Copyright © 1996-2018  Geoffrey Wallace Stained Glass


Documenting the condition of a stained glass window prior to, during and after intervention is very important as it is the means of allowing future conservators to know what has been done to the window, what materials have been used and to understand the reasons why certain decisions have been made regarding the extent of intervention.

Photographs are the primary source of documentation augmented with written and diagrammatical explanations of the conditions encountered.  Photographs are taken internally and externally in both reflected and transmitted light of each full panel along with close up details of particular problem areas.  These photographs will be useful in the future for monitoring any change in the condition of the window.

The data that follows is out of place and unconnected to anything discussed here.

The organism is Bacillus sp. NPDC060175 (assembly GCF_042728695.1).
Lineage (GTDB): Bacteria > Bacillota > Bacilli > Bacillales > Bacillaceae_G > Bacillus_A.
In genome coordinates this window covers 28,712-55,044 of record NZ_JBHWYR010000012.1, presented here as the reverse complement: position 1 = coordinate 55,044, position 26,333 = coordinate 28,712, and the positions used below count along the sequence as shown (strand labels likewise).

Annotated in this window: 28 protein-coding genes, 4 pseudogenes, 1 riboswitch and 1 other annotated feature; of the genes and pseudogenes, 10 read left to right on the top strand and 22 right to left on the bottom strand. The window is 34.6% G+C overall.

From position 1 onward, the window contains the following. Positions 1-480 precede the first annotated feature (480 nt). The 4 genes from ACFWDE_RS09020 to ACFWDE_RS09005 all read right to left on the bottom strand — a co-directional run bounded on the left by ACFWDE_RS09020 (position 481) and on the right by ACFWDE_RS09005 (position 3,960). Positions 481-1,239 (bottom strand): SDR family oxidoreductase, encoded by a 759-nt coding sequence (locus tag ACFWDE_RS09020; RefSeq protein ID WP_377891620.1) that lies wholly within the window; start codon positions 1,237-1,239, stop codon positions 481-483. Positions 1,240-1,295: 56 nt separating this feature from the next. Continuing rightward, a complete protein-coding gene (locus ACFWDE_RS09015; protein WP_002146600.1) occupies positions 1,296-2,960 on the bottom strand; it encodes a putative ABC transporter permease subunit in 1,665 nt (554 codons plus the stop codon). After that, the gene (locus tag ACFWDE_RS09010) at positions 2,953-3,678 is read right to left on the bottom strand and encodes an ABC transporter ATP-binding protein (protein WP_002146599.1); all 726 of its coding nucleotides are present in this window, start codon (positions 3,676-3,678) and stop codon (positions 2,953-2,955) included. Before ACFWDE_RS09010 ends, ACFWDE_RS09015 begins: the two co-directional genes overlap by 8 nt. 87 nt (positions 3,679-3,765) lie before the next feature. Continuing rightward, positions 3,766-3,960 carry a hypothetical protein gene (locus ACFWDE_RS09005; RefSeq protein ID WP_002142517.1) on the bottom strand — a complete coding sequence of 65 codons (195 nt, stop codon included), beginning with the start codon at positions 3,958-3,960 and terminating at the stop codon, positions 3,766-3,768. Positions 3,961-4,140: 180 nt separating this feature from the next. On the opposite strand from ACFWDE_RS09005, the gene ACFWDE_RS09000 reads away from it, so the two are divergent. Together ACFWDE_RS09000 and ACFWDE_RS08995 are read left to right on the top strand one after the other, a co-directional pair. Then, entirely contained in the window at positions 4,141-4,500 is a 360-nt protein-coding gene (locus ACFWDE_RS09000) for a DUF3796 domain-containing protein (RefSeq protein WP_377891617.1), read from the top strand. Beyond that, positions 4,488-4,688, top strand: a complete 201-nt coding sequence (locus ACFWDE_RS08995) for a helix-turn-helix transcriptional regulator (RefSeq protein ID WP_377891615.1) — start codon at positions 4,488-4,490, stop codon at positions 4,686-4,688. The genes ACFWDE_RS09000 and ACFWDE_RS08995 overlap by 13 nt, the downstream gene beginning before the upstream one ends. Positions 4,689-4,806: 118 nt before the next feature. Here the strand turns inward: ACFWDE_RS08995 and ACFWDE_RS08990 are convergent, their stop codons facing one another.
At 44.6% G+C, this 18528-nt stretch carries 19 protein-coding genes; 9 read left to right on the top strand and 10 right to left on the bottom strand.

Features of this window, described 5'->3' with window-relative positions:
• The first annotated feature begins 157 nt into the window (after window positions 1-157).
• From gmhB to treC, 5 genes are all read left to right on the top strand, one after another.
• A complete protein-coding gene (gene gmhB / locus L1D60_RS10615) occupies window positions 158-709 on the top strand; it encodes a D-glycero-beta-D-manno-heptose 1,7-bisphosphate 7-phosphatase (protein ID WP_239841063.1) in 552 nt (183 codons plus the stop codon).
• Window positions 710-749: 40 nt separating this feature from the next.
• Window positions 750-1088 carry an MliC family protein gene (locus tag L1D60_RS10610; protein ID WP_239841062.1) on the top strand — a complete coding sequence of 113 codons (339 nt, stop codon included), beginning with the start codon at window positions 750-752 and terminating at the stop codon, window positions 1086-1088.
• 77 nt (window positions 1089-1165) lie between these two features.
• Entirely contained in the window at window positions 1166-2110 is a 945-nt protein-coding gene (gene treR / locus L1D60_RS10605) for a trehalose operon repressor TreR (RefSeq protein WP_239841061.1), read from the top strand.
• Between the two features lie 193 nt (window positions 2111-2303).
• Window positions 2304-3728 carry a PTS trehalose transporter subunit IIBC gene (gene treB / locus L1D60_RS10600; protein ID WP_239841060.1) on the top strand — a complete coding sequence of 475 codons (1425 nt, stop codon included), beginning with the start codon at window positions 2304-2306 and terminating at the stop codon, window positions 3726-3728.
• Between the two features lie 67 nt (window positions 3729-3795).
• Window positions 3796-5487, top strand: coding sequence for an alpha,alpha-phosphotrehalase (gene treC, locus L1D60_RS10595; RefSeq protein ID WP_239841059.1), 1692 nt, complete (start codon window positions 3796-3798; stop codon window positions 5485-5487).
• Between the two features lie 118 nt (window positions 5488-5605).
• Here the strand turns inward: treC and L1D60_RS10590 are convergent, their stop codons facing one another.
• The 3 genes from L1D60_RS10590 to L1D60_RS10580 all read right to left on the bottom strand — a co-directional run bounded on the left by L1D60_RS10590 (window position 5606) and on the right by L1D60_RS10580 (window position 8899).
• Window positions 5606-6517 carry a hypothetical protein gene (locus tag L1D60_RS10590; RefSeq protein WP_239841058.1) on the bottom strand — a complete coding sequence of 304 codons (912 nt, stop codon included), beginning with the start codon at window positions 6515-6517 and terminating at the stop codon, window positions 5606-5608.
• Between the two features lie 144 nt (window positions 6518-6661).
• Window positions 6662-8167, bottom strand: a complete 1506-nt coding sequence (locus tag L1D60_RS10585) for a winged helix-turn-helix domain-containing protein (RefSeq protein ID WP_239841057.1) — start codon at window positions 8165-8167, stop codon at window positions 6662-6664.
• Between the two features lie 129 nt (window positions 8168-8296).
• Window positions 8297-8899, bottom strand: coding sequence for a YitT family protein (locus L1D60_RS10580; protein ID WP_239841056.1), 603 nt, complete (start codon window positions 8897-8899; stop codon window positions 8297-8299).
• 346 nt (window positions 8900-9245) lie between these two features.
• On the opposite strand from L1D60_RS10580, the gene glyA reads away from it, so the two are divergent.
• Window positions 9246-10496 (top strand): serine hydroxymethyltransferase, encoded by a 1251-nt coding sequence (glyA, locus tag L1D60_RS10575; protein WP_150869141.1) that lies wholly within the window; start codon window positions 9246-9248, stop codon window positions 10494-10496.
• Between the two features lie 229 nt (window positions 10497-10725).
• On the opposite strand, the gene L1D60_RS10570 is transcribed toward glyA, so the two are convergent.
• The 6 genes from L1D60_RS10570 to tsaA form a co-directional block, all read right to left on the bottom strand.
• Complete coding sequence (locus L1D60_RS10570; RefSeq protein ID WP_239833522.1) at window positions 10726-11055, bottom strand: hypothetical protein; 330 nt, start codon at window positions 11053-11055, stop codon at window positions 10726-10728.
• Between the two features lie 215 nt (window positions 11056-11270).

Traditionally, full scale rubbings of a window were used to indicate particular problems or areas of intervention but more often these days, documentation is undertaken digitally.  On a project the size of a cathedral, the sheer bulk and quantity of detail involved in documentation can be quite daunting and an archivists nightmare.  With digital recording, retrieval of a specific area of interest is quite straight forward and precise.

A digitally photographed rubbing, used to indicate glass replacements

Digital photographs of the actual window indicating problem areas and methods of repair.